How To Do A Cake Like This......

Decorating By hwnhulahands Updated 30 Apr 2008 , 3:46pm by aswartzw

hwnhulahands Posted 30 Apr 2008 , 1:00pm
post #1 of 12

I can't get the link on here but if you put NBA championship trophy pictures and click on anything that'll bring the picture. It's the tall "cup" with the basketball on top off to the side, how do I construct a cake like this? I have a teens birthday sunday and have to make a surprise cake for him and he is extremely fond of the NBA. His mom gave me a recipe (in spanish of course, I can't speak Spanish) and in the picture and even in the recipe (I got it translated) it says to use a bundt pan, could I still use this recipe for a cake like this?

11 replies
hwnhulahands Posted 30 Apr 2008 , 1:21pm
post #2 of 12

I think you can pull it at this link.

Win Posted 30 Apr 2008 , 1:27pm
post #3 of 12

Wow! Good luck there! I saw Duff make a trophy cake, but the base was square and that was the cake... the trophy was carved out of styrofoam due to the weight/balance issue. Not sure if you could approach this cake the same way.

mom2spunkynbug Posted 30 Apr 2008 , 1:30pm
post #4 of 12


Yeah, I would think that that would have to be done with styrofoam & wires. You could do that part small, and then have it be on top of a larger cake.

Good luck!

Starkie Posted 30 Apr 2008 , 1:30pm
post #5 of 12

I've never done anything like this, but I would probably use styrofoam for the ball and cake for the trophy. Or, you could have a styro ball and RKT trophy sitting on a cake base. Just a thought...

aswartzw Posted 30 Apr 2008 , 1:30pm
post #6 of 12

I was thinking you could make the trophy out of carved cakes and then just use a styrofoam ball covered in fondant for the basketball. I think carving the trophy would be easy and by using styrofoam you would eliminate any balancing/weight issues.

sambugjoebear Posted 30 Apr 2008 , 1:33pm
post #7 of 12

If it's like the picture that hulahands posted, I would make a single layer 12" square, single layer 10" square and stack those for the base (or a bunch of stacked covered boards if you didn't need the extra cake). For the cup I would do gradually increased round cake sizes (i.e. 6" layered for bottom, stack with 8" layered, stack 10" layer on top- supports thru out and dowel thru middle). Sports ball pan for the basketball (either cake or to make it lighter use RCT). Sit it on cup and dowel again. To make it shiny like the picture use gold luster dust.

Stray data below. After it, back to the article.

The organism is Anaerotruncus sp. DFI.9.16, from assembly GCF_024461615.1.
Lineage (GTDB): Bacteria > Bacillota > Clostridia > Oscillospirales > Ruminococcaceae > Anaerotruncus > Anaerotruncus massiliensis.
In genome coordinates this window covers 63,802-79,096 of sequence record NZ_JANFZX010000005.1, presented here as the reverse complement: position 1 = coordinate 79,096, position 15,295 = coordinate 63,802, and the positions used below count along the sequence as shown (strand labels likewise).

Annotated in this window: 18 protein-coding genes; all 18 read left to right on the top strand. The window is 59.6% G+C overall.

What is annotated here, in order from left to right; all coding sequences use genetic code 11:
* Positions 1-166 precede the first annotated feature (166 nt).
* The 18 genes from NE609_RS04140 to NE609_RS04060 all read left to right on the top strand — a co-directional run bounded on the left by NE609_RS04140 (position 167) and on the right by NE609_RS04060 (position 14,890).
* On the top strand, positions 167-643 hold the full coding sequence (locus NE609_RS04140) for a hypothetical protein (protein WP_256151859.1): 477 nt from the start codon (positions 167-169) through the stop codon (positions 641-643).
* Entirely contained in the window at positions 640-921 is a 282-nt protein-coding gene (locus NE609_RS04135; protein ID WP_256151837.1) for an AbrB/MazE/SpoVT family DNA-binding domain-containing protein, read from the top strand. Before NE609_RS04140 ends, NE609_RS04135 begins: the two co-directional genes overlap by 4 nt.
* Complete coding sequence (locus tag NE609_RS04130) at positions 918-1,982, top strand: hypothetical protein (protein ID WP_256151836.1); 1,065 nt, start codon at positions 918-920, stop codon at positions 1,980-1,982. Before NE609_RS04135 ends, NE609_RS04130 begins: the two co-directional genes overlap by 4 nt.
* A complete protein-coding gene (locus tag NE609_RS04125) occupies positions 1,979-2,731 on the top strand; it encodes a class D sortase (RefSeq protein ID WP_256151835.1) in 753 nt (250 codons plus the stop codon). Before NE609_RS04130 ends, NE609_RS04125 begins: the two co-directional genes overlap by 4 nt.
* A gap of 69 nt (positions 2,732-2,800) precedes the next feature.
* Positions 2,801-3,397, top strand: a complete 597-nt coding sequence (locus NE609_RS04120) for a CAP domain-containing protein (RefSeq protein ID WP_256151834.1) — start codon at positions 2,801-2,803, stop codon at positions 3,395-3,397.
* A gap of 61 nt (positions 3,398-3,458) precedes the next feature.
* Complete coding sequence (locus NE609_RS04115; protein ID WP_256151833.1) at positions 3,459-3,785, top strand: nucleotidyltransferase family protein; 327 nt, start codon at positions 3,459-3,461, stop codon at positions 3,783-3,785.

Keep in mind, I've never made something like this, but that seems to me how I would make it. Don't know if I made it harder or easier. lol. Good luck!

hwnhulahands Posted 30 Apr 2008 , 1:36pm
post #8 of 12

what is RCT?

hwnhulahands Posted 30 Apr 2008 , 1:40pm
post #9 of 12

sanbug-doing the rounds, would I do only one layer per size or two or three layers per size? And would I still be able to use a recipe that I think is intentionally for a bundt cake?

hwnhulahands Posted 30 Apr 2008 , 1:59pm
post #10 of 12

does anyone know if could use this type of recipe?

pjaycakes Posted 30 Apr 2008 , 2:34pm
post #11 of 12

Bundt cake recipes are usually pretty dense, so I would think you should be able to use it. Just freeze it a little while before carving, so it is easier to cut. I also found a long serrated bread knife works great for carving. RCT are Rice Krispie Treats. They are lighter than cake and tasty too.

aswartzw Posted 30 Apr 2008 , 3:46pm
post #12 of 12

Just make sure to dowel and support every 2-3 layers of cake. You would use as many layers as you would need of cake to get your desired height. There is a whimsical cake tutorial (I think located on the front page-bottom) that uses this stacking technique for each tier. Maybe this would give you a better idea of what to do. I would personally think just about any kind of cake would work for this as long you dowel it well.

I found it. It goes up to step 7 on how to do this different cake layer stacking.

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